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United States Department of State / Foreign relations of the United States diplomatic papers, 1937. The British Commonwealth, Europe, Near East and Africa

Palestine,   pp. 881-922 PDF (15.0 MB)

Page 885

  Mr. Rendel replied that the above rdsume accurately described the
situation except that the report would probably not be in final form
before June 20th. Furthermore, he considered it altogether prob-
able that, for obvious reasons, the Government would be likely to
announce its policy at the same time the report was published rather
than to wait until some later date.
  I said that as he knew we had a large and influential Jewish popu-
lation which was greatly interested, financially and sentimentally,
in the Palestine problem and that, as he could surmise, this popula-
tion was taking a particular interest in the present situation. Mr.
Rendel stated that he was naturally aware of this interest, that the
Jewish population in the United Kingdom was similarly interested.
He hoped that the State Department likewise appreciated the posi-
tion of the British Government which had to consider not only the
interests of the Jews but likewise those of the Arabs. Unfortunately
Palestine was not an empty country to which unlimited numbers of
Jews could be admitted; it was already populated with a consider-
able number of Arabs who had lived in Palestine for some thirteen
hundred years. To turn the country entirely over to the Jews would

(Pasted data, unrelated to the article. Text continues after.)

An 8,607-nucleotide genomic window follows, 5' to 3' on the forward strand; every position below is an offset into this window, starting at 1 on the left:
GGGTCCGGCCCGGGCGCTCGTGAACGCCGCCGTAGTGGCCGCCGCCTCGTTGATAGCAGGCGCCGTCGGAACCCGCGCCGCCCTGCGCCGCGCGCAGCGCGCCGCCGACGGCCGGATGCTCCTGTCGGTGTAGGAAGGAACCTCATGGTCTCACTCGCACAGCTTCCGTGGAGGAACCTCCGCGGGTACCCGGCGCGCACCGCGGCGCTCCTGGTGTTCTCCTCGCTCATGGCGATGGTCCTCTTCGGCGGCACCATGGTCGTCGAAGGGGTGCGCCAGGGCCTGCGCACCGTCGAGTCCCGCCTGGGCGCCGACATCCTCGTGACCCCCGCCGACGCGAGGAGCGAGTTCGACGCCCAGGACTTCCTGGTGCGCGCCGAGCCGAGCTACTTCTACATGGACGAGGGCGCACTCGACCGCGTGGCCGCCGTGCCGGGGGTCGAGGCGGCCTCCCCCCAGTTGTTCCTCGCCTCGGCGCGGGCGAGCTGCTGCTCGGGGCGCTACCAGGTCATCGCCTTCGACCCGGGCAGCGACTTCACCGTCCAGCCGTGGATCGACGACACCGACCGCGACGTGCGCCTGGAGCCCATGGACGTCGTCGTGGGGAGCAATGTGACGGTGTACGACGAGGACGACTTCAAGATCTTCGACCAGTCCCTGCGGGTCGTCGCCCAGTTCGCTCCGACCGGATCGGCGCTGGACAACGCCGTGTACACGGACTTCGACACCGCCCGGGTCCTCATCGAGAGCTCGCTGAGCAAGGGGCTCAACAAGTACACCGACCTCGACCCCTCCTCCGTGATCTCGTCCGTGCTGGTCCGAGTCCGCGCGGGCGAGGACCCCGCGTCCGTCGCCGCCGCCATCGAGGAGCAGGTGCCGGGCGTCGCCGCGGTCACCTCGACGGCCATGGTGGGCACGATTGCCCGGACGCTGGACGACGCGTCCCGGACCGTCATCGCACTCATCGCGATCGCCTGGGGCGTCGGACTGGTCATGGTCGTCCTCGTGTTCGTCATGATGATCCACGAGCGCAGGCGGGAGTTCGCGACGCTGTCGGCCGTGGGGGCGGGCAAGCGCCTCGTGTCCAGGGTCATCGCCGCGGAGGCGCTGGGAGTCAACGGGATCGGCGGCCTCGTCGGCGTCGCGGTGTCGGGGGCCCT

be much like asking the present inhabitants of Long Island to with-
draw from their homes in order that another population might move
in. The Arabs were not, as some people appeared to believe, a savage
race like the plains Indians of North America; they were a people
with a certain culture and civilization who could not be treated as
  I said that I was sure that the State Department was fully alive
to this aspect of the situation.
  Mr. Rendel continued that unfortunately previous British Govern-
ments had made promises to the Jews and promises to the Arabs. It
was quite apparent that these promises, which were conflicting, could
not be carried out with respect to both peoples. It was therefore the
logical thing and the fair thing to attempt to find a reasonable com-
promise and a fair compromise between these conflicting promises
and once this settlement had been arrived at to carry it through with-
out fear or favor. He realized that any such solution would raise
cries of protest from both Arabs and Jews but that only by such a
radical solution could the problem be finally settled.
  I said that of course the State Department wished to make it per-
fectly clear that it was not endeavoring in any way even to attempt
to interfere in the administration of Palestine since that was entirely
a British problem. All that the State Department wished to do was
informally to advise the Foreign Office of the interest of a large group
in America in the Palestine problem. I said that I assumed that the
Foreign Office would wish to be informed of that interest and that
it would presumably be taken into consideration at the same time

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